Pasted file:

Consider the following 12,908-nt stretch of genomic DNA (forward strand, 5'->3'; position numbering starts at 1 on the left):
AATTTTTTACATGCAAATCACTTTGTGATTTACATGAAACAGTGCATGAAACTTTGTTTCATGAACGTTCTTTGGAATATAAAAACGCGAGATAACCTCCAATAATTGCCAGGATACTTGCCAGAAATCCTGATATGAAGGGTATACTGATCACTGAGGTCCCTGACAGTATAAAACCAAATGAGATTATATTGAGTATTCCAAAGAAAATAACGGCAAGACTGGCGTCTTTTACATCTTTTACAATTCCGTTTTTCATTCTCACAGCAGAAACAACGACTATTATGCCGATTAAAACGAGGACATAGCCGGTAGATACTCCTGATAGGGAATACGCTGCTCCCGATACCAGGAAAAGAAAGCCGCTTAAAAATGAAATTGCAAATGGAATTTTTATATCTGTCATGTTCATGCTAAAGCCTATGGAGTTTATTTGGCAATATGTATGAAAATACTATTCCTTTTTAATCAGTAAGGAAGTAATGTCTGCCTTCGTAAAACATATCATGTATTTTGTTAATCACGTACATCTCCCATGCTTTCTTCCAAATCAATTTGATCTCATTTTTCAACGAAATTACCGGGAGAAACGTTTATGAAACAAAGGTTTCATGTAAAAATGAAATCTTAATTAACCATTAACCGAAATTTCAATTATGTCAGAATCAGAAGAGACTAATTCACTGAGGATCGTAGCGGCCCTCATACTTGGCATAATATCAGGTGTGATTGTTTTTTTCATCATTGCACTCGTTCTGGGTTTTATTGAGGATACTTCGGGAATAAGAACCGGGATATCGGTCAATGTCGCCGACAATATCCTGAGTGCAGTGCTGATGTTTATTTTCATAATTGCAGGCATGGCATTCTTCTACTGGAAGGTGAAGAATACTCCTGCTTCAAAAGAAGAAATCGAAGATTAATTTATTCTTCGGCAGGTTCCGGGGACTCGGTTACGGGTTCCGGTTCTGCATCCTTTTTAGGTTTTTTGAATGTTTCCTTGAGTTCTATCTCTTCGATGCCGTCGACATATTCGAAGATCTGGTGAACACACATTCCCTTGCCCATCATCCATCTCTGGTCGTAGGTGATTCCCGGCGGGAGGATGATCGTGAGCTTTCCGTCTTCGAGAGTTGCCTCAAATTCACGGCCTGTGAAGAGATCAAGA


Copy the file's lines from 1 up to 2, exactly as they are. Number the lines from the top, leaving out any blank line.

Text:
Consider the following 12,908-nt stretch of genomic DNA (forward strand, 5'->3'; position numbering starts at 1 on the left):
AATTTTTTACATGCAAATCACTTTGTGATTTACATGAAACAGTGCATGAAACTTTGTTTCATGAACGTTCTTTGGAATATAAAAACGCGAGATAACCTCCAATAATTGCCAGGATACTTGCCAGAAATCCTGATATGAAGGGTATACTGATCACTGAGGTCCCTGACAGTATAAAACCAAATGAGATTATATTGAGTATTCCAAAGAAAATAACGGCAAGACTGGCGTCTTTTACATCTTTTACAATTCCGTTTTTCATTCTCACAGCAGAAACAACGACTATTATGCCGATTAAAACGAGGACATAGCCGGTAGATACTCCTGATAGGGAATACGCTGCTCCCGATACCAGGAAAAGAAAGCCGCTTAAAAATGAAATTGCAAATGGAATTTTTATATCTGTCATGTTCATGCTAAAGCCTATGGAGTTTATTTGGCAATATGTATGAAAATACTATTCCTTTTTAATCAGTAAGGAAGTAATGTCTGCCTTCGTAAAACATATCATGTATTTTGTTAATCACGTACATCTCCCATGCTTTCTTCCAAATCAATTTGATCTCATTTTTCAACGAAATTACCGGGAGAAACGTTTATGAAACAAAGGTTTCATGTAAAAATGAAATCTTAATTAACCATTAACCGAAATTTCAATTATGTCAGAATCAGAAGAGACTAATTCACTGAGGATCGTAGCGGCCCTCATACTTGGCATAATATCAGGTGTGATTGTTTTTTTCATCATTGCACTCGTTCTGGGTTTTATTGAGGATACTTCGGGAATAAGAACCGGGATATCGGTCAATGTCGCCGACAATATCCTGAGTGCAGTGCTGATGTTTATTTTCATAATTGCAGGCATGGCATTCTTCTACTGGAAGGTGAAGAATACTCCTGCTTCAAAAGAAGAAATCGAAGATTAATTTATTCTTCGGCAGGTTCCGGGGACTCGGTTACGGGTTCCGGTTCTGCATCCTTTTTAGGTTTTTTGAATGTTTCCTTGAGTTCTATCTCTTCGATGCCGTCGACATATTCGAAGATCTGGTGAACACACATTCCCTTGCCCATCATCCATCTCTGGTCGTAGGTGATTCCCGGCGGGAGGATGATCGTGAGCTTTCCGTCTTCGAGAGTTGCCTCAAATTCACGGCCTGTGAAGAGATCAAGA